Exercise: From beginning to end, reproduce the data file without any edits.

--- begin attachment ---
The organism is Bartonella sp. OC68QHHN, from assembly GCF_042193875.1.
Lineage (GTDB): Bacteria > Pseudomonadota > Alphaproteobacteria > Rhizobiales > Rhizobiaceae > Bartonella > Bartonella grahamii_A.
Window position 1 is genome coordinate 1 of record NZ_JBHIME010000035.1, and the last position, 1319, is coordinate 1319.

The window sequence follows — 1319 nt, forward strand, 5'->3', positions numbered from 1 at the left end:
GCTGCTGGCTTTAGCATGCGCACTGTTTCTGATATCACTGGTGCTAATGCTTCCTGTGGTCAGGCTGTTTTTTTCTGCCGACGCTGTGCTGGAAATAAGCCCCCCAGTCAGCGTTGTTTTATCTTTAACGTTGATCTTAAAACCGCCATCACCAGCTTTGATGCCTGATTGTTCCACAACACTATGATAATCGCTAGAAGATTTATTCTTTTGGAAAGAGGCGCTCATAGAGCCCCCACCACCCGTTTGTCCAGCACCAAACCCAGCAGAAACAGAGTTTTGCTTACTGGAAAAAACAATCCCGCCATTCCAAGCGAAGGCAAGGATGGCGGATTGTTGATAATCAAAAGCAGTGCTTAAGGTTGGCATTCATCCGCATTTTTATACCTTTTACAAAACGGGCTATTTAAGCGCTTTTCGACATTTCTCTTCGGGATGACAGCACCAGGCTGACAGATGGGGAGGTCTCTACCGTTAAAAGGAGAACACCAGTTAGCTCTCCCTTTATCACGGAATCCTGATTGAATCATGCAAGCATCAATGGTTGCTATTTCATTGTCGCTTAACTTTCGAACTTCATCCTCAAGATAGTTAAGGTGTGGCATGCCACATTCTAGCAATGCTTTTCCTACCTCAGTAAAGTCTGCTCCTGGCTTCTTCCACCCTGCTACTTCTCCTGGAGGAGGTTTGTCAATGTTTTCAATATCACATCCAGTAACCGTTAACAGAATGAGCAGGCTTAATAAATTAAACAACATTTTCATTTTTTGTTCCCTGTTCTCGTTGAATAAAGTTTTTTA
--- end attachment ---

The organism is Bartonella sp. OC68QHHN, from assembly GCF_042193875.1.
Lineage (GTDB): Bacteria > Pseudomonadota > Alphaproteobacteria > Rhizobiales > Rhizobiaceae > Bartonella > Bartonella grahamii_A.
Window position 1 is genome coordinate 1 of record NZ_JBHIME010000035.1, and the last position, 1319, is coordinate 1319.

The window sequence follows — 1319 nt, forward strand, 5'->3', positions numbered from 1 at the left end:
GCTGCTGGCTTTAGCATGCGCACTGTTTCTGATATCACTGGTGCTAATGCTTCCTGTGGTCAGGCTGTTTTTTTCTGCCGACGCTGTGCTGGAAATAAGCCCCCCAGTCAGCGTTGTTTTATCTTTAACGTTGATCTTAAAACCGCCATCACCAGCTTTGATGCCTGATTGTTCCACAACACTATGATAATCGCTAGAAGATTTATTCTTTTGGAAAGAGGCGCTCATAGAGCCCCCACCACCCGTTTGTCCAGCACCAAACCCAGCAGAAACAGAGTTTTGCTTACTGGAAAAAACAATCCCGCCATTCCAAGCGAAGGCAAGGATGGCGGATTGTTGATAATCAAAAGCAGTGCTTAAGGTTGGCATTCATCCGCATTTTTATACCTTTTACAAAACGGGCTATTTAAGCGCTTTTCGACATTTCTCTTCGGGATGACAGCACCAGGCTGACAGATGGGGAGGTCTCTACCGTTAAAAGGAGAACACCAGTTAGCTCTCCCTTTATCACGGAATCCTGATTGAATCATGCAAGCATCAATGGTTGCTATTTCATTGTCGCTTAACTTTCGAACTTCATCCTCAAGATAGTTAAGGTGTGGCATGCCACATTCTAGCAATGCTTTTCCTACCTCAGTAAAGTCTGCTCCTGGCTTCTTCCACCCTGCTACTTCTCCTGGAGGAGGTTTGTCAATGTTTTCAATATCACATCCAGTAACCGTTAACAGAATGAGCAGGCTTAATAAATTAAACAACATTTTCATTTTTTGTTCCCTGTTCTCGTTGAATAAAGTTTTTTA